By Maurice Wilson,
MCPO, USN (ret) President/Executive Director, National Veterans Transition Services, Inc. aka REBOOT
Why Do Problems Persist in Reintegration?
It’s not that America doesn’t care, because we do. Reintegration is a hairy problem. President Trump received $200 Billion for FY2019 and has requested $220.2 billion for the FY2020 Veterans Administration budget.
Other government agencies also dedicate portions of their budgets to support veterans. In addition, there are over 45,000 nonprofit Veteran Service Organizations (VSOs), staffed mostly by volunteers – veterans, military spouses and other caring folks – all trumpeting different problems and proposed solutions.
How Should We Measure the Success of Reintegration?
That’s what our team at the National Veterans Reintegration Services, Inc. (aka REBOOT) has focused on for the past nine years. At REBOOT, we are a mixture of veterans and business executives. For us, success begins with Metrics, knowing what we’re shooting for. Take veteran employment, especially for post 9/11 veterans who suffer the highest unemployment.
Although job placement is critical to reduce unemployment, what is equally if not more important is job retention, for both employee and employer. Problems caused by PTSD, TBI and a host of war-related maladies notwithstanding, veteran job retention is far worse than for their non-veteran counterparts.
And the period of unemployment following release from active duty is lengthening. Why?
Fighting in Iraq and Afghanistan doesn’t help a young person acclimate to a civilian job, especially if she or he joined the military straight from high school or college. Because these veterans do not qualify for Social Security Unemployment Insurance, DoD’s Unemployment Compensation for Ex-service members (UCX Program) has exceeded $1 billion annually.
Should We Focus on Cheaper Prevention Costs? At REBOOT’s Centers for Military and Veteran Reintegration, we not only help transitioning military and veterans with resume writing and interviewing skills but, as funding allows, invite them to attend our free 3-week REBOOT Workshop™. Our mantra is RELEARN, REBUILD, REBRAND.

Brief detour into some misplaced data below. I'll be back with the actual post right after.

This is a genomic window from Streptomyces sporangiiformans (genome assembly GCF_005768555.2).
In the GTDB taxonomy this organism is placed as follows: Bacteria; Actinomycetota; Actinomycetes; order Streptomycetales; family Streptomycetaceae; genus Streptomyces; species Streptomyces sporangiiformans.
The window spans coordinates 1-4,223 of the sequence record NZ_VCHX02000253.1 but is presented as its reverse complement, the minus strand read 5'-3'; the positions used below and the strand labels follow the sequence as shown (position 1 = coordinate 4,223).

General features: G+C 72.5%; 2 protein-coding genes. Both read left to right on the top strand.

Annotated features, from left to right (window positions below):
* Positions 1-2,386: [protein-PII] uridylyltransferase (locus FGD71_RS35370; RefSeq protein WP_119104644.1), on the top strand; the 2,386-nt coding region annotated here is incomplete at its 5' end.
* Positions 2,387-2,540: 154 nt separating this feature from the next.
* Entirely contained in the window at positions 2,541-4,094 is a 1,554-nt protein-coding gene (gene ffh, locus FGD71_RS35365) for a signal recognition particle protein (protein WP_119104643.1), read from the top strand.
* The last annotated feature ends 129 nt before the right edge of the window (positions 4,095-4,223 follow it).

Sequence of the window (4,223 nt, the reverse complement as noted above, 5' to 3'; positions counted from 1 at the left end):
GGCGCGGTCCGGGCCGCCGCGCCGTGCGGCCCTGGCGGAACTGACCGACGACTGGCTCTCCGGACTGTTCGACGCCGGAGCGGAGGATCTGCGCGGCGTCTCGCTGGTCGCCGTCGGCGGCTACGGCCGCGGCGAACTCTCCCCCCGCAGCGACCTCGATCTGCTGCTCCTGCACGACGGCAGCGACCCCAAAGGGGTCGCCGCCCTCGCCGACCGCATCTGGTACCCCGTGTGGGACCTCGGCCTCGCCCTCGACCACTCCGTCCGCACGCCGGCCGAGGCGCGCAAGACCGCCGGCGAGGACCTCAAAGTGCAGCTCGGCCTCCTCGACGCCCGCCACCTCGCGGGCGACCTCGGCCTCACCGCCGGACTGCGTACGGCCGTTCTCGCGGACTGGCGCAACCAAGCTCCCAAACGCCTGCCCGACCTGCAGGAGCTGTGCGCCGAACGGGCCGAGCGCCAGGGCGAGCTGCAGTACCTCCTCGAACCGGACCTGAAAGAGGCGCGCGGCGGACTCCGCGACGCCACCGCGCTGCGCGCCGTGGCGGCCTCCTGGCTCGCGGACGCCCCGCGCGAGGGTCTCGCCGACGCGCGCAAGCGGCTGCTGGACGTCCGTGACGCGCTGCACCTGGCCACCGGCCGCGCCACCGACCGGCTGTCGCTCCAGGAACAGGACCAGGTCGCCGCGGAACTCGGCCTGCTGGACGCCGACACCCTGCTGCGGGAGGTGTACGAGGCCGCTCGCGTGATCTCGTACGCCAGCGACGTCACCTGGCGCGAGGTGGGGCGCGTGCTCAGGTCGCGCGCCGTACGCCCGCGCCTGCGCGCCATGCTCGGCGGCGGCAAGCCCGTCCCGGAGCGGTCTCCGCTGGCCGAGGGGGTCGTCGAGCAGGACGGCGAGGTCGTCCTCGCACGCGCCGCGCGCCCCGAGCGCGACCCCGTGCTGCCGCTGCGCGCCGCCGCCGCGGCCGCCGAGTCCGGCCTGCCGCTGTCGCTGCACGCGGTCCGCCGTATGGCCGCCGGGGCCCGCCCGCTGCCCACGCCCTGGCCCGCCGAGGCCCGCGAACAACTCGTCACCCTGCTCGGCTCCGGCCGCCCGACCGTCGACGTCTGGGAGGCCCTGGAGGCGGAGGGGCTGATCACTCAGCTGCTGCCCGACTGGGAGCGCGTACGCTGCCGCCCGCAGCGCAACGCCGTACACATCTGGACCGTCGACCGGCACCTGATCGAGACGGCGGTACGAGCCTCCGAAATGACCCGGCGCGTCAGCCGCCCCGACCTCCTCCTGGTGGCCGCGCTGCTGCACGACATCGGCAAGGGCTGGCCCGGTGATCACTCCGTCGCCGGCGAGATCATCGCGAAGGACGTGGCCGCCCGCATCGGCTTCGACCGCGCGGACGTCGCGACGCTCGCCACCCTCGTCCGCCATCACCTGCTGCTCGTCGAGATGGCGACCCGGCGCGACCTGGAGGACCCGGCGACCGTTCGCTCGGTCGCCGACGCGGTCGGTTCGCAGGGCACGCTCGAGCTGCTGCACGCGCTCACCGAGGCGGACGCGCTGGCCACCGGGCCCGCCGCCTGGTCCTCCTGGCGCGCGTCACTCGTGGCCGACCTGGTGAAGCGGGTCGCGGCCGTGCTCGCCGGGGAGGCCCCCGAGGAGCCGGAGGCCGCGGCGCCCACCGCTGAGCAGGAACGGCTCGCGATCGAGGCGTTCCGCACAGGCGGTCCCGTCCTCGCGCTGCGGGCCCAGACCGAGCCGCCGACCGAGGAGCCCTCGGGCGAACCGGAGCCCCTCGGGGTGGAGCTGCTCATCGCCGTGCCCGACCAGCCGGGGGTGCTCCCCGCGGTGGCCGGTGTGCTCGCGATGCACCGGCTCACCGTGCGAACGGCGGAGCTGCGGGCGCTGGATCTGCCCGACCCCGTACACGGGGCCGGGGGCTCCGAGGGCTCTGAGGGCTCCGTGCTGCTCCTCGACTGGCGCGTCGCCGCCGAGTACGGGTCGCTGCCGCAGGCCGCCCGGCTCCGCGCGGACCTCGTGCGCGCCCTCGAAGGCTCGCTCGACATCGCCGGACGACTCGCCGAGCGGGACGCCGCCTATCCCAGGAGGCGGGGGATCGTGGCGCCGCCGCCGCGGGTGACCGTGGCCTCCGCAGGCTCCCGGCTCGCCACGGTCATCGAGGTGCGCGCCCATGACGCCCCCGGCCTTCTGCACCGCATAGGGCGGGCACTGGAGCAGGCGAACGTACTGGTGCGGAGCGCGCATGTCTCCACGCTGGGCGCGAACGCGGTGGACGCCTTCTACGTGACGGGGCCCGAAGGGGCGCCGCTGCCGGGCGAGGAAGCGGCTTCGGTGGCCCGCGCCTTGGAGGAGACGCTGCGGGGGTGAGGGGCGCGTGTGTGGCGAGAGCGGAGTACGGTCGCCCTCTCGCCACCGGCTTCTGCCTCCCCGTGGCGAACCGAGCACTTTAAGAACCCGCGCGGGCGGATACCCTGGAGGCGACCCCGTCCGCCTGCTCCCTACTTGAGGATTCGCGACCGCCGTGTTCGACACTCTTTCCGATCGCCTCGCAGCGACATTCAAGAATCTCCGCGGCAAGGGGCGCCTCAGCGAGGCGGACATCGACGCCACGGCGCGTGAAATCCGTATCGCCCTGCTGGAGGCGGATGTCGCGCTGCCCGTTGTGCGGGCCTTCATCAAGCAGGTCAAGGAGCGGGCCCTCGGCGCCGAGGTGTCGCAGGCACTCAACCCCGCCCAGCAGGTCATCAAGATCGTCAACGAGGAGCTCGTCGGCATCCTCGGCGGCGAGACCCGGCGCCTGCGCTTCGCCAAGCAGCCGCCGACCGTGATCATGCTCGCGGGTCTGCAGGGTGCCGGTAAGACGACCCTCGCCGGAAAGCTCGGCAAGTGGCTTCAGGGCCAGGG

We devote one week to each, with the curriculum based on the science of helping people change their psycho-social behaviors. For the past nine years, our placement rate of graduates (into gainful employment or post-secondary education) has been 97%, and our second-year retention rate is 93%.
Who Are the Players in the Social Enterprise?
It’s all of us in America. While it sounds almost trite to say that it takes a village, it does take a village, or a community of caregivers and willing partners. It took us a few years at REBOOT to realize that we are part of a larger Social Enterprise that caters to the needs of each single veteran.
In addition to our dedicated volunteers and staff at REBOOT, we have a symbiotic relationship with our sister nonprofits, providing what we each do best. And partnering with us are funding institutions – individual donors, institutional philanthropies, academia and other research organizations, VA and other government agencies, and most of all, prospective employers – together we constitute a Veteran’s Ecosystem. It’s based on a pull system wherein prospective employers who are interested in hiring our country’s veterans are able to capitalize on our increasing pool of Veterans Ready for Hire.
We have all heard or read about returning veterans from Iraq or Afghanistan and the psychological and physical problems they face from Post-Traumatic Stress Disorder and Traumatic Brain Injury to substance dependency and alienation from their families.
NVTSI provides returning military personnel with the tools and retraining they need to return to civilian life as productive, acclimated, and effective individuals capable of attaining success and thriving in their new lives. War veterans return from a life of vigilance safeguarding our everyday existence, and are unable to find the life they left behind.
Their culture: the military culture is out of place and at odds with the job market. Society is foreign, their families are strangers, they do not know what they want to do with their new lives – they are out of sync with what used to be home. For many, societal reintegration is out of reach without help.
The government does a great job introducing separating military personnel to the job search and veteran’s benefits, but the community has to help returning service people reintegrate, making the leap to a new independent mindset, reversing the boot camp experience that has given them the skills and mentality they need to survive in a combat-driven environment.
To learn more about the REBOOT Workshop™ visit us at www.rebootworkshop.vet